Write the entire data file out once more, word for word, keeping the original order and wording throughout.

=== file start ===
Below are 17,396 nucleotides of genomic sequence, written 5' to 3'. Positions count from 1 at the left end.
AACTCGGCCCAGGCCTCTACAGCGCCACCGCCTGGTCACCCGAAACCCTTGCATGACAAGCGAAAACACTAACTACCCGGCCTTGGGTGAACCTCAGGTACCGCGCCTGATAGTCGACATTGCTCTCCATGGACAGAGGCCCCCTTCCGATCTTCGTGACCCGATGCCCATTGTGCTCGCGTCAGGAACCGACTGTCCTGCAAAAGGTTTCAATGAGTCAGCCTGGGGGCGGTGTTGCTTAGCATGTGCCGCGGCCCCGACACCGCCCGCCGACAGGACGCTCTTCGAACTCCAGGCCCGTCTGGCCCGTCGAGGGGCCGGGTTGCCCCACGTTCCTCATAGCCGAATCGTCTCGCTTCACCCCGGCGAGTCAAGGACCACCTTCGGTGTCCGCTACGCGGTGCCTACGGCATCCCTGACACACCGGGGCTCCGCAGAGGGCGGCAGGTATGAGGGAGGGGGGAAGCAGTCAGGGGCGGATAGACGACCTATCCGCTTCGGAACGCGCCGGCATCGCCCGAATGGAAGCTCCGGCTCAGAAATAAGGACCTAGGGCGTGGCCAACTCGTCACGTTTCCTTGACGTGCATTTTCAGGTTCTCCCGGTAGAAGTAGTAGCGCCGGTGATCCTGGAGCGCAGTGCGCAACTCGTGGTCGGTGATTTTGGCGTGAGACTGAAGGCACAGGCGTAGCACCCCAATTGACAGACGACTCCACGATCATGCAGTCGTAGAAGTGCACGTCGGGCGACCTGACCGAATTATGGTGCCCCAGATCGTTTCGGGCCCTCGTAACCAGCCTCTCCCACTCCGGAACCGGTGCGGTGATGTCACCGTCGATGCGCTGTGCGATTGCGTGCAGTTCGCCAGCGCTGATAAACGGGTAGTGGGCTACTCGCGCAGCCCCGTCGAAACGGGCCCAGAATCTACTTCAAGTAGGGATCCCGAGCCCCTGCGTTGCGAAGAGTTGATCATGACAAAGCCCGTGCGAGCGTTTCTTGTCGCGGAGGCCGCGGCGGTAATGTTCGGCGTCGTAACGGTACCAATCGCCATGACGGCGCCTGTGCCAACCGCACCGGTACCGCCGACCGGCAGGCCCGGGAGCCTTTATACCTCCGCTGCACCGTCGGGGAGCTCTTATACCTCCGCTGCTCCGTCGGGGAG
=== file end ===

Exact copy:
Below are 17,396 nucleotides of genomic sequence, written 5' to 3'. Positions count from 1 at the left end.
AACTCGGCCCAGGCCTCTACAGCGCCACCGCCTGGTCACCCGAAACCCTTGCATGACAAGCGAAAACACTAACTACCCGGCCTTGGGTGAACCTCAGGTACCGCGCCTGATAGTCGACATTGCTCTCCATGGACAGAGGCCCCCTTCCGATCTTCGTGACCCGATGCCCATTGTGCTCGCGTCAGGAACCGACTGTCCTGCAAAAGGTTTCAATGAGTCAGCCTGGGGGCGGTGTTGCTTAGCATGTGCCGCGGCCCCGACACCGCCCGCCGACAGGACGCTCTTCGAACTCCAGGCCCGTCTGGCCCGTCGAGGGGCCGGGTTGCCCCACGTTCCTCATAGCCGAATCGTCTCGCTTCACCCCGGCGAGTCAAGGACCACCTTCGGTGTCCGCTACGCGGTGCCTACGGCATCCCTGACACACCGGGGCTCCGCAGAGGGCGGCAGGTATGAGGGAGGGGGGAAGCAGTCAGGGGCGGATAGACGACCTATCCGCTTCGGAACGCGCCGGCATCGCCCGAATGGAAGCTCCGGCTCAGAAATAAGGACCTAGGGCGTGGCCAACTCGTCACGTTTCCTTGACGTGCATTTTCAGGTTCTCCCGGTAGAAGTAGTAGCGCCGGTGATCCTGGAGCGCAGTGCGCAACTCGTGGTCGGTGATTTTGGCGTGAGACTGAAGGCACAGGCGTAGCACCCCAATTGACAGACGACTCCACGATCATGCAGTCGTAGAAGTGCACGTCGGGCGACCTGACCGAATTATGGTGCCCCAGATCGTTTCGGGCCCTCGTAACCAGCCTCTCCCACTCCGGAACCGGTGCGGTGATGTCACCGTCGATGCGCTGTGCGATTGCGTGCAGTTCGCCAGCGCTGATAAACGGGTAGTGGGCTACTCGCGCAGCCCCGTCGAAACGGGCCCAGAATCTACTTCAAGTAGGGATCCCGAGCCCCTGCGTTGCGAAGAGTTGATCATGACAAAGCCCGTGCGAGCGTTTCTTGTCGCGGAGGCCGCGGCGGTAATGTTCGGCGTCGTAACGGTACCAATCGCCATGACGGCGCCTGTGCCAACCGCACCGGTACCGCCGACCGGCAGGCCCGGGAGCCTTTATACCTCCGCTGCACCGTCGGGGAGCTCTTATACCTCCGCTGCTCCGTCGGGGAG